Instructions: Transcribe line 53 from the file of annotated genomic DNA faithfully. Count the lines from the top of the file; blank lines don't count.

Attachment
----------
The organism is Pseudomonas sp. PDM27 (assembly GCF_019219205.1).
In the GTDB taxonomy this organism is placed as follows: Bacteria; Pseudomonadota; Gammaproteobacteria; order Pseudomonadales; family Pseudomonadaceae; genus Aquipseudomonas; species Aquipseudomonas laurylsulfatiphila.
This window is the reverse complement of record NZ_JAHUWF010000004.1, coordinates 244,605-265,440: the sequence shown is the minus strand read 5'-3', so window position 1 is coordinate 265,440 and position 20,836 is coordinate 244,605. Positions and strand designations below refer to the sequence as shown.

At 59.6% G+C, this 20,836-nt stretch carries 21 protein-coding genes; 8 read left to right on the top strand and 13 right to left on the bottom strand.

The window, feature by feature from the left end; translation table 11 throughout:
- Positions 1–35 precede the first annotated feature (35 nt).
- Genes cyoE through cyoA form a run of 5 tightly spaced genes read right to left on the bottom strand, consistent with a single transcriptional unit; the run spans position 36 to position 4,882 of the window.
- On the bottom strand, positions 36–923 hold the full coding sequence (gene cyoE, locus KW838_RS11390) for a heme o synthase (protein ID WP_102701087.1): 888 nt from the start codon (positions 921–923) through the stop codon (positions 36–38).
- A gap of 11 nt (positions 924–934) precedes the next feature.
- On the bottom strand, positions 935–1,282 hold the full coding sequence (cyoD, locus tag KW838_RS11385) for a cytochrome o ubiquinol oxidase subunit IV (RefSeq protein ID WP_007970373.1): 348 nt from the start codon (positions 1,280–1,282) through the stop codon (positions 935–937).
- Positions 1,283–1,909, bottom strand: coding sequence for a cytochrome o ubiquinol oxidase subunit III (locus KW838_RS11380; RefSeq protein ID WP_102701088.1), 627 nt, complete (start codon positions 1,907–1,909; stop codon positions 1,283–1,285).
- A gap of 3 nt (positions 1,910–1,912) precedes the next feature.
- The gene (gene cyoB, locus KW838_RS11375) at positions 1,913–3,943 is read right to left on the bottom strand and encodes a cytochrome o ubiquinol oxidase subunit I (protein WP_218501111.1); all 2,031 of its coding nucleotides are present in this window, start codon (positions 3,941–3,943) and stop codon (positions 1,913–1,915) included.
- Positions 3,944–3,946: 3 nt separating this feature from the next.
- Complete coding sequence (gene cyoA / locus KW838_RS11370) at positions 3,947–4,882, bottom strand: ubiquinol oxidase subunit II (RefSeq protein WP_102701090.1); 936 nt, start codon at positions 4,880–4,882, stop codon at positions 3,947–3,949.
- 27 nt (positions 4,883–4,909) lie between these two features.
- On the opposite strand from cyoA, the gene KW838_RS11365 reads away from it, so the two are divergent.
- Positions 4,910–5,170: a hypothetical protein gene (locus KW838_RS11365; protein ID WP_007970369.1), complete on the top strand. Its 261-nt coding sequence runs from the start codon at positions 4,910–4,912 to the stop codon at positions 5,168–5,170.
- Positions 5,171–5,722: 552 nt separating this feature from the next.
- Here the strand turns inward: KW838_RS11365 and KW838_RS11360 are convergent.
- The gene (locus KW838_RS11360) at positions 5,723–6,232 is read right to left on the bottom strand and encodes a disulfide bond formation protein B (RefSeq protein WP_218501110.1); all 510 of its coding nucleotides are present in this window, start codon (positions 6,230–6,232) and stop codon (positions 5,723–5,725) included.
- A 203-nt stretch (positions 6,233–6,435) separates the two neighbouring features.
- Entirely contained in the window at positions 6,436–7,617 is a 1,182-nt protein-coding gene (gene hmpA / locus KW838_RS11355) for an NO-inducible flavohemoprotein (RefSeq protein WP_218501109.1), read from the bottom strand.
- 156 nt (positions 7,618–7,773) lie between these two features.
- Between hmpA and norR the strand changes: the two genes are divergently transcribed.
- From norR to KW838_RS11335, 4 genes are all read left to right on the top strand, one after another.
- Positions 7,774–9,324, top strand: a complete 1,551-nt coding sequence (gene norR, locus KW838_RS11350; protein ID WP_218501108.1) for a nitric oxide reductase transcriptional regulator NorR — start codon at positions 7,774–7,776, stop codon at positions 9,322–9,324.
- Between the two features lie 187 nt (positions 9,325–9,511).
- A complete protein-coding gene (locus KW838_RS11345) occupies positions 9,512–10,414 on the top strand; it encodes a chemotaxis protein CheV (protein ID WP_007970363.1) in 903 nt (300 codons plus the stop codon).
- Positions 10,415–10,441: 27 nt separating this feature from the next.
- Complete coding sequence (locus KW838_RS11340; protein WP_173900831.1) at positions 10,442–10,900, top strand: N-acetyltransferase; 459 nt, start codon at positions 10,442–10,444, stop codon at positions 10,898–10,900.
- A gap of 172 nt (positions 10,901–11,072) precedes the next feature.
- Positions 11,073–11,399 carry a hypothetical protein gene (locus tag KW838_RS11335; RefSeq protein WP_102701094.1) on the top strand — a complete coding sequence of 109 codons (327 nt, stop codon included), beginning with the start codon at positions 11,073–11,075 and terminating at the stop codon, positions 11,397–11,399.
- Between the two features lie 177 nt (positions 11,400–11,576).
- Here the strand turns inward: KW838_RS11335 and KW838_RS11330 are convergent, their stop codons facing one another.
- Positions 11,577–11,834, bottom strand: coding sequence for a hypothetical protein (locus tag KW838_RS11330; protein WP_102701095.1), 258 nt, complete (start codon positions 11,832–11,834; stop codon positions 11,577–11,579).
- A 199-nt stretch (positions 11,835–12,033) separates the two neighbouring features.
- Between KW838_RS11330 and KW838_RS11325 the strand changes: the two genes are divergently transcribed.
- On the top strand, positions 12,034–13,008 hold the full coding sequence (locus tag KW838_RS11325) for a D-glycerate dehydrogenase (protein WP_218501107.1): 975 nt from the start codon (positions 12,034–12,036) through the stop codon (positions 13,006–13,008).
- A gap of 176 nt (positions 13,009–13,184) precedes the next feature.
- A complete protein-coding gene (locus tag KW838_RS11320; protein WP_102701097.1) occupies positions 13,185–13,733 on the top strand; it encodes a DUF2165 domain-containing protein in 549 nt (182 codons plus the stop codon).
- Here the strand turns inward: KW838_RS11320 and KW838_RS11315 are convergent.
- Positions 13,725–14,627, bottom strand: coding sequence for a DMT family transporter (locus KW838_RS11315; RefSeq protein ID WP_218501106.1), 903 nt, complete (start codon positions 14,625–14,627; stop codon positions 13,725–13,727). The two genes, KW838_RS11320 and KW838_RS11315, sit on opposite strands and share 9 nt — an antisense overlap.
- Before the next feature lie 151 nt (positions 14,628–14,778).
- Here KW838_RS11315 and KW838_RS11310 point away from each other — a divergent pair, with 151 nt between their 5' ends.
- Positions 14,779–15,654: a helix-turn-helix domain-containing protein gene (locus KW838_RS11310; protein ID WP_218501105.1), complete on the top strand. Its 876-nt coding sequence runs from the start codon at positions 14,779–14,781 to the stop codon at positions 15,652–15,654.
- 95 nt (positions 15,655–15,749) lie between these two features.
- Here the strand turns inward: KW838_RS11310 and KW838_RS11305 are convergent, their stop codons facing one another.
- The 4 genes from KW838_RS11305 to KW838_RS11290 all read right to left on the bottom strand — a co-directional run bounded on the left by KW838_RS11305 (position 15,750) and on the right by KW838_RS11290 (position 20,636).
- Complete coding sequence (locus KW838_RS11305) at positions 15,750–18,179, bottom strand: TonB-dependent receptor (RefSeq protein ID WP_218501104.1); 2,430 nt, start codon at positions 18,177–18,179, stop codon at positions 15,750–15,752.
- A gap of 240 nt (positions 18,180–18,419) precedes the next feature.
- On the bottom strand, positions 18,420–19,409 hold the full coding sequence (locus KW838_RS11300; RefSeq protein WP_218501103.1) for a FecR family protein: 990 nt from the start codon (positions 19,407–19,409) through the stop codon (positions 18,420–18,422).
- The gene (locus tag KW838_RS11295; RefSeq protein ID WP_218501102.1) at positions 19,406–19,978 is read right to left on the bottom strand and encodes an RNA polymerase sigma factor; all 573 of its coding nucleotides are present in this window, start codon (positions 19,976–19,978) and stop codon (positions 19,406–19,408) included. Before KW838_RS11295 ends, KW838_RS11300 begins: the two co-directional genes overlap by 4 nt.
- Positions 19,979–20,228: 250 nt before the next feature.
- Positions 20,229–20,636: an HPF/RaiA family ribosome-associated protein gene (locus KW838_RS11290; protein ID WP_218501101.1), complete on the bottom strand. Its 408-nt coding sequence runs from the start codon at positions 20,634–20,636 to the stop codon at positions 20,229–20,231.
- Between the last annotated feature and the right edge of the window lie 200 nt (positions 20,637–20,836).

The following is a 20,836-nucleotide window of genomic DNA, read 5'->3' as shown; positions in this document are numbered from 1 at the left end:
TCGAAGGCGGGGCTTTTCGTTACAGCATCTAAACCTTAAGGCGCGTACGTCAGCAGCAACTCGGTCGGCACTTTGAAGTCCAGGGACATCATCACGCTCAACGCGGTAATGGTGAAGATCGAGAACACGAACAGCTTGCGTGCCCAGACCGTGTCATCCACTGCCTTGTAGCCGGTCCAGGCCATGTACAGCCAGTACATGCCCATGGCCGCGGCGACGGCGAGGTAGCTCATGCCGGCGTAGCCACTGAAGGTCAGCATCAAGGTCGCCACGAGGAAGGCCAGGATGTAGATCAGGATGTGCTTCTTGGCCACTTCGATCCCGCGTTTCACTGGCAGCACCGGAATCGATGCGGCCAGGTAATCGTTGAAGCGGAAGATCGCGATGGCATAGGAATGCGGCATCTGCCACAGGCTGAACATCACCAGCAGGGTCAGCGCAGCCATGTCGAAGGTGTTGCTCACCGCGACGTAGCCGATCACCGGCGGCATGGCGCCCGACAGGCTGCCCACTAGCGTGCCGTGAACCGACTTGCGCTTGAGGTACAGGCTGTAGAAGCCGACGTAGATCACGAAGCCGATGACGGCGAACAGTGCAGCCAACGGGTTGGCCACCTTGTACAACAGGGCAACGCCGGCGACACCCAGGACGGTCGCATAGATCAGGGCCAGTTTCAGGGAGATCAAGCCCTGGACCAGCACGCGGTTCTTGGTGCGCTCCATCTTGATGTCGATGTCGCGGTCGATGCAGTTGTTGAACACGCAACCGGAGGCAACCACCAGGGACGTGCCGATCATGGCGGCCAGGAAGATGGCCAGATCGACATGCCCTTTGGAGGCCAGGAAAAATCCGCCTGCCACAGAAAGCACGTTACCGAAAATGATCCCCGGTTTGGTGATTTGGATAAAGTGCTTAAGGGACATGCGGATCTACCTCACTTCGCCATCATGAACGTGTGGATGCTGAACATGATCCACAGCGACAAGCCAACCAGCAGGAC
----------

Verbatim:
- The gene (locus tag KW838_RS11295; RefSeq protein ID WP_218501102.1) at positions 19,406–19,978 is read right to left on the bottom strand and encodes an RNA polymerase sigma factor; all 573 of its coding nucleotides are present in this window, start codon (positions 19,976–19,978) and stop codon (positions 19,406–19,408) included. Before KW838_RS11295 ends, KW838_RS11300 begins: the two co-directional genes overlap by 4 nt.